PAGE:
Qantas illegally fired 1,700 workers during pandemic – top court

Qantas illegally fired 1,700 workers during pandemic – top court
  • PublishedSeptember 15, 2023

Australia’s highest court has rejected a bid by Qantas to overturn a ruling that it illegally outsourced 1,700 jobs during the pandemic.

The court unanimously upheld that the carrier had unlawfully laid off staff at 10 airports in November 2020.

The ruling found that Qantas breached Australia’s Fair Work Act, which protects employee rights.

Qantas apologised for the outsourcing, but maintained it was a necessary financial measure during Covid.

The airline fired baggage handlers and cleaners at airports across Australia at a time when the nation had closed its borders and business was plummeting.

“As we have said from the beginning, we deeply regret the personal impact the outsourcing decision had on all those affected and we sincerely apologise,” it said in a statement on Wednesday.

The High Court of Australia upheld that while Qantas had “sound commercial reasons” for the move, it had deprived workers of their rights to “engage in protected industrial action and… bargaining.”

Workers and unionists described the outcome as a “huge win” after a “David and Goliath” struggle.

The Transport Workers’ Union said the finding was proof that “the entire Qantas board must be replaced by new directors including a worker representative”.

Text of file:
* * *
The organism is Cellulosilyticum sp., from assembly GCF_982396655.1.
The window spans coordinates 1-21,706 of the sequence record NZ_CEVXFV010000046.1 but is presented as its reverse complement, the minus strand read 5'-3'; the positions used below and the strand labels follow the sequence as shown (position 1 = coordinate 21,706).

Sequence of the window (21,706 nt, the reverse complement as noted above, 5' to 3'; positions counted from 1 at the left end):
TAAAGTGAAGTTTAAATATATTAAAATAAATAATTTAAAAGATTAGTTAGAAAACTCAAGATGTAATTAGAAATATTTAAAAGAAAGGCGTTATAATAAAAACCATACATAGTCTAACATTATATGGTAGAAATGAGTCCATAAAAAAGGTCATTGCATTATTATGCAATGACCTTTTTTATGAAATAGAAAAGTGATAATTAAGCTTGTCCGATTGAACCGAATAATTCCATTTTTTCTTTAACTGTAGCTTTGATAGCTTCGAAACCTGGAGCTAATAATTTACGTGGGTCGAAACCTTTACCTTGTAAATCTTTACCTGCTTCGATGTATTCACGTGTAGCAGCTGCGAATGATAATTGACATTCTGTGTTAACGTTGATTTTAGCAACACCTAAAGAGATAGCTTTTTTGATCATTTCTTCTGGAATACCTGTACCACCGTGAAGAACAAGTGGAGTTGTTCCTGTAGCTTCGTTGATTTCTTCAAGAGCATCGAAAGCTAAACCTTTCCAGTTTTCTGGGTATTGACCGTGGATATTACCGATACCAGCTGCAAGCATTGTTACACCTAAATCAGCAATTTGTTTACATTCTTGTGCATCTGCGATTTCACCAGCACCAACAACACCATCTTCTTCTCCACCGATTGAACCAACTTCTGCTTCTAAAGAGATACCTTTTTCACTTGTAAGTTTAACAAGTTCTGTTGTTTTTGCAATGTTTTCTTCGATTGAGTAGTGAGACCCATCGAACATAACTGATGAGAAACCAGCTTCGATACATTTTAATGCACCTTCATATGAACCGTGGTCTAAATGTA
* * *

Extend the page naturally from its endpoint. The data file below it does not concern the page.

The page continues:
Its national secretary Michael Kaine called the carrier’s actions “the largest sacking found to be illegal” in Australian history and promised that workers would now seek compensation in court.

Qantas has faced public outrage in recent weeks, after reaping record profits amid a series of scandals related to its actions throughout Covid – including allegations it sold tickets on thousands of flights that it had already cancelled.

The airline also been accused of supporting a government block on the expansion of Qatar Airways flights to and from Australia – a move which critics say would have made the market more competitive and driven down fares.

Alan Joyce, the long-time boss of Qantas, announced his early departure from the airline last week amid the mounting controversies.

Mr Joyce’s final payout has been valued at about A$22m ($14m; £11m), according to the ABC.

His successor Vanessa Hudson is the airline’s first ever female leader and has promised to restore its bruised reputation.


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